COMMUNITY PSYCHOSOCIAL NURSING II: MANAGING INDIVIDUALS IN PRIMARY CARE.
Theoretical and experiential basis for community psychosocial through assessment, counseling, and case management of individuals experiencing stress and/or ineffective coping. Emphasis is placed on therapeutic nursing interventions designed to reduce stress, promote health, and prevent disease. Health counseling and case management interventions within integrated primary care systems are applied in supervised practice.

COMMUNITY PSYCHOSOCIAL NURSING III: MANAGING FAMILIES AND AGGREGATES IN PRIMARY CARE.
Integration of the major psychological, sociological, cultural and bio-ecological determinants of health and related psychosocial nursing strategies in relation to families as members of communities. Emphasis is placed on managing families in primary care settings through advanced practice nursing roles as practitioner/clinician, educator, consultant, collaborator, change agent, and case manager. Focus is also placed on community assessment, program planning, program implementation and program evaluation.

INDEPENDENT STUDY.
Student works with faculty on a one-to-one basis to advance specialized knowledge and competence related to an approved area of nursing research, practice, or professional certification.

ADVANCED PRACTICE NURSE ROLE IN MANAGING ADULTS
Concentration of professional standards, scope and functions of the advanced practice nurse role. Focuses on community-based primary care of adult clients. Emphasizes common adult health alterations and their management.

THE NURSE PRACTITIONER CARING FOR CHILDREN, ADOLESCENTS, AND TEENS
Integration of the major physiological, psychosocial, cultural and bio-ecological determinants of physical and emotional health in relation to children, adolescents and teenagers as members of families and/or aggregates. Emphasis is placed on meeting health needs in primary care settings utilizing advanced practice nursing roles. One class hour and four practicum hours per week.

THE NURSE PRACTITIONER IN WOMEN'S HEALTH
Integration of the major physiological, psychosocial, cultural and bio- ecological determinants of physical and emotional health in relation to women as members of families and/or aggregates. Emphasis is placed on women's needs in primary care settings utilizing advanced practice nursing roles. One class hour and four practicum hours per week.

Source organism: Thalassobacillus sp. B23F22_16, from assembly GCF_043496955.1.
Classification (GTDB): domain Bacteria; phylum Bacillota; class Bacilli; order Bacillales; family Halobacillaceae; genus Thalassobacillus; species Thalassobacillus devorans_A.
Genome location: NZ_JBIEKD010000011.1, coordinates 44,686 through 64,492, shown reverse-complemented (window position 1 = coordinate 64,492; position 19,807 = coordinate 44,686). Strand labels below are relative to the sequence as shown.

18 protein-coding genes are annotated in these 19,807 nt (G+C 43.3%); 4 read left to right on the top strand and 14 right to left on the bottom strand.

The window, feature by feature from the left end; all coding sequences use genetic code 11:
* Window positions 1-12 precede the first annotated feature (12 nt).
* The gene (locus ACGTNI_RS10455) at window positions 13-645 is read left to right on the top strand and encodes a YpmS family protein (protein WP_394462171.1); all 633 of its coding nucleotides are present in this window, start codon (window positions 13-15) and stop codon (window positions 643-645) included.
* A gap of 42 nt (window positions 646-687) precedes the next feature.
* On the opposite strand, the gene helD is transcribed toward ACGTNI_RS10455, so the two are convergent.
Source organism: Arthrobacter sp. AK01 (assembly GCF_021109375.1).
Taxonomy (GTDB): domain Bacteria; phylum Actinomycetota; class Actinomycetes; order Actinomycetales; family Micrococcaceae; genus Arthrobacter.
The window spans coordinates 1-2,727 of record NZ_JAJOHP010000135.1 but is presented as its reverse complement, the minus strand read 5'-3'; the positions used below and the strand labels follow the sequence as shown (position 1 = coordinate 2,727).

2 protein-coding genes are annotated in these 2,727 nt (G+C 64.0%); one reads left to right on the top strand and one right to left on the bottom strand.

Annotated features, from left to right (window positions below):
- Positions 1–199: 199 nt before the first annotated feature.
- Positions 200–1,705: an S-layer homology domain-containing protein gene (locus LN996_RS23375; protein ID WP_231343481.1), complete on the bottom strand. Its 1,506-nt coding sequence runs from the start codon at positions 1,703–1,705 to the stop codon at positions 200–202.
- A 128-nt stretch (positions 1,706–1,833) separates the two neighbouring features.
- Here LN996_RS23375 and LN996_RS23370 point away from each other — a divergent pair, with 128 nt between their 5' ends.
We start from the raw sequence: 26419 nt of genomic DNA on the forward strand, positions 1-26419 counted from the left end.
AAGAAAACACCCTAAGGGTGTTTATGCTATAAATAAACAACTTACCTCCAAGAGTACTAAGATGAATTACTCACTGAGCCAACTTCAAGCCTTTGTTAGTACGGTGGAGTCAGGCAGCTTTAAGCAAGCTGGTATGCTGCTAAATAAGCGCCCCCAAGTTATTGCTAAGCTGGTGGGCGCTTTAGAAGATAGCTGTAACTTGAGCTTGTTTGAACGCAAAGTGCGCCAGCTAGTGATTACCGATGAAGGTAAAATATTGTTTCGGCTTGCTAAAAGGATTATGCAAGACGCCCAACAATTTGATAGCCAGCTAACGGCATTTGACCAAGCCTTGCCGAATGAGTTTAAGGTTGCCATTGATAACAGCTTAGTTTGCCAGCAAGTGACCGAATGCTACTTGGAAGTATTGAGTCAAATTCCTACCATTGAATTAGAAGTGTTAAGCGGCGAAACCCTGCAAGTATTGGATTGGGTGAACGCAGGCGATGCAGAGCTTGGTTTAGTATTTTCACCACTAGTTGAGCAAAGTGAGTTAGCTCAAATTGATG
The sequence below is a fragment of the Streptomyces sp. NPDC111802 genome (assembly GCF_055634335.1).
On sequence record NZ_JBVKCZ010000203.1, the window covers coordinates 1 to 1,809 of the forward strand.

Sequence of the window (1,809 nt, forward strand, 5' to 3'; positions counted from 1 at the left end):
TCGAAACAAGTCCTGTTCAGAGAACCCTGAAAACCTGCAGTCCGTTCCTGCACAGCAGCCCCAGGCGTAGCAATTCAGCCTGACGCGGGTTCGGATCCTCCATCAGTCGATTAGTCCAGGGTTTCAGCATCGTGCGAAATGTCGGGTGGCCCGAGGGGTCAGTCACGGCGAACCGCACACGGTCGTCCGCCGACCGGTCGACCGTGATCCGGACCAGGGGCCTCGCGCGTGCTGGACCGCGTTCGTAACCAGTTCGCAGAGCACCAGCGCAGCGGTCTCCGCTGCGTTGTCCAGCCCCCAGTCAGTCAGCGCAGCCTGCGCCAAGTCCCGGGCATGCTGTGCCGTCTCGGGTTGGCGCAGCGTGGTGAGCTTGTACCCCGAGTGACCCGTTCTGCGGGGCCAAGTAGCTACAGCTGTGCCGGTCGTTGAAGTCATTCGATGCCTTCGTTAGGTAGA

SPECIAL TOPICS IN ADVANCED NURSING PRACTICE
This course may be repeated once for a total of six credit hours if different topics are studied.

COMMUNITY-BASED PRIMARY CARE NURSE PRACTITIONER I FOR ADULTS
In-depth practicum utilizing the professional standards, scope, and functions of the advanced nurse practitioner role. Focus is on community-based primary care and case management of adult clients. Common health alterations are studied and managed under the supervision of nurse practitioner faculty and approved preceptors in primary care settings. Independent and collaborative practice is emphasized. (2 hours seminar; 12 hours practicum per week).

COMMUNITY-BASED PRIMARY CARE NURSE PRACTITIONER II FOR ADULTS
A culminating experience in which nurse practitioner students continue to develop the knowledge and clinical expertise required to provide community-based primary health care for adult clients. Increased levels of responsibility for independent and collaborative health care management is assumed under the supervision of approved nurse practitioner and primary care physician preceptors. Complex health alterations in adults are studied with attention to health promotion, disease prevention, and health restoration.

CLINICAL RESEARCH PROJECT
An independent research project under the supervision of a graduate faculty member that employs the scientific process in analyzing a clinical problem or issue relative to advanced practice nursing. Emphasis is on a project that has tangible application to the practice setting. Prior approval of the research topic by the faculty of record must be obtained prior to registration for the course. One class hour and eight practicum hours per week.

THESIS
The student must enroll in the thesis course each semester the thesis is in progress. The thesis is graded Pass-Fail. Independent study of a selected topic in nursing requiring a written proposal, data collection and analyses, and resulting in a written thesis under the guidance of graduate nursing faculty. An oral defense of thesis is required.